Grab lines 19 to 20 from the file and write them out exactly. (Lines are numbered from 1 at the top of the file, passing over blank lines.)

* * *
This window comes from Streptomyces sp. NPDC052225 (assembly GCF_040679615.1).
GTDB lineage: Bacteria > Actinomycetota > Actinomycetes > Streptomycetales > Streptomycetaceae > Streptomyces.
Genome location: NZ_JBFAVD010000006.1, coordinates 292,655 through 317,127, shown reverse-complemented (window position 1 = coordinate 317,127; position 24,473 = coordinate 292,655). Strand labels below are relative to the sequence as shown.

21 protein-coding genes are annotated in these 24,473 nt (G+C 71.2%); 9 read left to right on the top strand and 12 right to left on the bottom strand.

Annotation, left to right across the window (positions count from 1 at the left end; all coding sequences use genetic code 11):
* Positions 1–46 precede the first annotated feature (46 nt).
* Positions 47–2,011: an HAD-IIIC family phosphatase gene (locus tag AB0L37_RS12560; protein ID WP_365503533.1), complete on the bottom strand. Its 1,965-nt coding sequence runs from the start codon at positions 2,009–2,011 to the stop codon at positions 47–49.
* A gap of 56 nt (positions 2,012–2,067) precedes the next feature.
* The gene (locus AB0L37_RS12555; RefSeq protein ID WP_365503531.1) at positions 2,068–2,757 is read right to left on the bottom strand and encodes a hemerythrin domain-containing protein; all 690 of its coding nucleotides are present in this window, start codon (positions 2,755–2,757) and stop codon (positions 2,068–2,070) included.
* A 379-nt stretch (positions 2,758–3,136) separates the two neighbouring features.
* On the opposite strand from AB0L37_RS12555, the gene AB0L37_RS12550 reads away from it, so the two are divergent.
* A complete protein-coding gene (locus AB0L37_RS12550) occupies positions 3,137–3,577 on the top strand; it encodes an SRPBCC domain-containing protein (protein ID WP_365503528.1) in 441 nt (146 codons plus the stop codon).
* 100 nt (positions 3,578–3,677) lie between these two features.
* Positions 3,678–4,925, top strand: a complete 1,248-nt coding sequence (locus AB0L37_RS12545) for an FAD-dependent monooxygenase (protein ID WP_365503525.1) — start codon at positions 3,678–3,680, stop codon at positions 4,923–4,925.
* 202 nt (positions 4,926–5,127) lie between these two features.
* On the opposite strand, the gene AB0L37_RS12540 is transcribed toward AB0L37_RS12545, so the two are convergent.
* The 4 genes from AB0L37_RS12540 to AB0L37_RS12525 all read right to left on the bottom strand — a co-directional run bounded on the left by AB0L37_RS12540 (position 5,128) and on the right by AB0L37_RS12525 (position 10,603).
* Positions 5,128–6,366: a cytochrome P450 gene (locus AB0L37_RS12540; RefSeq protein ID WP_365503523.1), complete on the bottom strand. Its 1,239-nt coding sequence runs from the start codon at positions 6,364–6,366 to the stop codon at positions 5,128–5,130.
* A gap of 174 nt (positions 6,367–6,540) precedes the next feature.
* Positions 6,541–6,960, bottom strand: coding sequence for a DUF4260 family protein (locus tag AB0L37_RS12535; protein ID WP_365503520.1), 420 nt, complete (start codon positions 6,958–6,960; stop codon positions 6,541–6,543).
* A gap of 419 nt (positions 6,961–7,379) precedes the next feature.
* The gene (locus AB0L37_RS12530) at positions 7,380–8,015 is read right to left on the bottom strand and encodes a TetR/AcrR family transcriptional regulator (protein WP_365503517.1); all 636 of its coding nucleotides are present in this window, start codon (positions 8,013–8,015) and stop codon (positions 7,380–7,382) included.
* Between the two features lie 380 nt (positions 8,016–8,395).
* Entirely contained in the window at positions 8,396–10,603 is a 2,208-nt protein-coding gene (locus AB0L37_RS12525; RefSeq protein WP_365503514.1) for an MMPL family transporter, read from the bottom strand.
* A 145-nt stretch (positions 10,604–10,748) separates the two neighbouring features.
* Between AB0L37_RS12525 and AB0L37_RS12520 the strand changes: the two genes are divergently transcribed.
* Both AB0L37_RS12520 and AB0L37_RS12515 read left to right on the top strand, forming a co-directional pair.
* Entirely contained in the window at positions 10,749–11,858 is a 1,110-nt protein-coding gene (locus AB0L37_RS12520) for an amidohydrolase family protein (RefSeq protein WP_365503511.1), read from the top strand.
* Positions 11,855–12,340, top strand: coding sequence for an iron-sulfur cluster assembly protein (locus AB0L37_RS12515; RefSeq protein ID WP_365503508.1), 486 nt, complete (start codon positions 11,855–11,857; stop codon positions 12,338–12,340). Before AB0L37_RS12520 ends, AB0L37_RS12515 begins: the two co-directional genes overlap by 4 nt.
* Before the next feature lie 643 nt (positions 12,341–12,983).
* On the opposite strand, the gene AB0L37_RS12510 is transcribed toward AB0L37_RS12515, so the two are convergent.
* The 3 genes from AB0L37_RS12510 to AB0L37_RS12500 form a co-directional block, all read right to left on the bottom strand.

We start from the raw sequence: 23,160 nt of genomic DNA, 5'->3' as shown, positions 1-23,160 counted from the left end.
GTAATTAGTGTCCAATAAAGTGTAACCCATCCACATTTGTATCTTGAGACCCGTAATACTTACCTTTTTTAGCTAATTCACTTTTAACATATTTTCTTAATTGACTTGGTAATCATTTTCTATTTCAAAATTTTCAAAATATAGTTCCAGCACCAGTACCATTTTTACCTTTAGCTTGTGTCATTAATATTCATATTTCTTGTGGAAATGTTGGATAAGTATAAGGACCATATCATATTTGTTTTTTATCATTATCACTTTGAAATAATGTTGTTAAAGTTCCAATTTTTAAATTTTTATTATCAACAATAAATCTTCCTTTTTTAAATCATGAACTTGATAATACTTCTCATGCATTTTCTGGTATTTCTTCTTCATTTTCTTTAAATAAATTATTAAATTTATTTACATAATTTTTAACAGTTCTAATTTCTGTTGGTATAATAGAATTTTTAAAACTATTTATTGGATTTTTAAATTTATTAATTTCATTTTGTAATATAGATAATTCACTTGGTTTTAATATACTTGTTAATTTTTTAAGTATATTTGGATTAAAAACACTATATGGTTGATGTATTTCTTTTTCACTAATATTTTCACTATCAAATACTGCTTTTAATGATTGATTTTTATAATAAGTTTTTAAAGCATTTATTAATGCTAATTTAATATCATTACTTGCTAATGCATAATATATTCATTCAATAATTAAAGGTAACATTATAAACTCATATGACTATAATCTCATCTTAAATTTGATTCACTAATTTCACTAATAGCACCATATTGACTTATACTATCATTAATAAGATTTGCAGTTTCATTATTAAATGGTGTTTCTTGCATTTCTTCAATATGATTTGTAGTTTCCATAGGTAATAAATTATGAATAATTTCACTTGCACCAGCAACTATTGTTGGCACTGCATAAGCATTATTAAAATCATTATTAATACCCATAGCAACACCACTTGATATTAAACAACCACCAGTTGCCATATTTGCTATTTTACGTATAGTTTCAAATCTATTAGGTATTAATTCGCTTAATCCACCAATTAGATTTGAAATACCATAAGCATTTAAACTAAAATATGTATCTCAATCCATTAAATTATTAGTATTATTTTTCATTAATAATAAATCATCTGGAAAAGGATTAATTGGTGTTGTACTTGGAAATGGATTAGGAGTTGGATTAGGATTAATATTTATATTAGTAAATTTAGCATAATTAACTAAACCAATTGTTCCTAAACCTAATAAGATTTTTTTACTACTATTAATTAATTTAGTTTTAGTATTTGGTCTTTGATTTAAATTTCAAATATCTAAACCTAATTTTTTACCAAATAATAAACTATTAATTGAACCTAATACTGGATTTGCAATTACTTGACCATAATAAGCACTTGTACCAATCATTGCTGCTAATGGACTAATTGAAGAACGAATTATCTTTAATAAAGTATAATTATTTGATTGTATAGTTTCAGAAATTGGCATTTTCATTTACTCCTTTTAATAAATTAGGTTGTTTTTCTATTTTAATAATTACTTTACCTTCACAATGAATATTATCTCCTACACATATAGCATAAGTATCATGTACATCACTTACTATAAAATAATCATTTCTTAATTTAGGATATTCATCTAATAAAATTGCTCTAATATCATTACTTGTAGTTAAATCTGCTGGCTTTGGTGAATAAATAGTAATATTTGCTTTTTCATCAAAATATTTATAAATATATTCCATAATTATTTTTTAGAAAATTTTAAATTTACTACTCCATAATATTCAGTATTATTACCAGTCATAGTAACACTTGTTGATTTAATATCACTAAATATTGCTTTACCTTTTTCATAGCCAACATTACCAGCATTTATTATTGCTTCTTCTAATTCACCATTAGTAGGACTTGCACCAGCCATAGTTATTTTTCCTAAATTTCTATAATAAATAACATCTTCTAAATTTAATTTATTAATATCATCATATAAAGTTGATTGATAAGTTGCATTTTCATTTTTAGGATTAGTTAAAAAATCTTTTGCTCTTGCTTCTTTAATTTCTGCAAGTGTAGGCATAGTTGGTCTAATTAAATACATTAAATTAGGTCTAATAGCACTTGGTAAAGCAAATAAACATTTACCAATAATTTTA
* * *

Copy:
* A gap of 174 nt (positions 6,367–6,540) precedes the next feature.
* Positions 6,541–6,960, bottom strand: coding sequence for a DUF4260 family protein (locus tag AB0L37_RS12535; protein ID WP_365503520.1), 420 nt, complete (start codon positions 6,958–6,960; stop codon positions 6,541–6,543).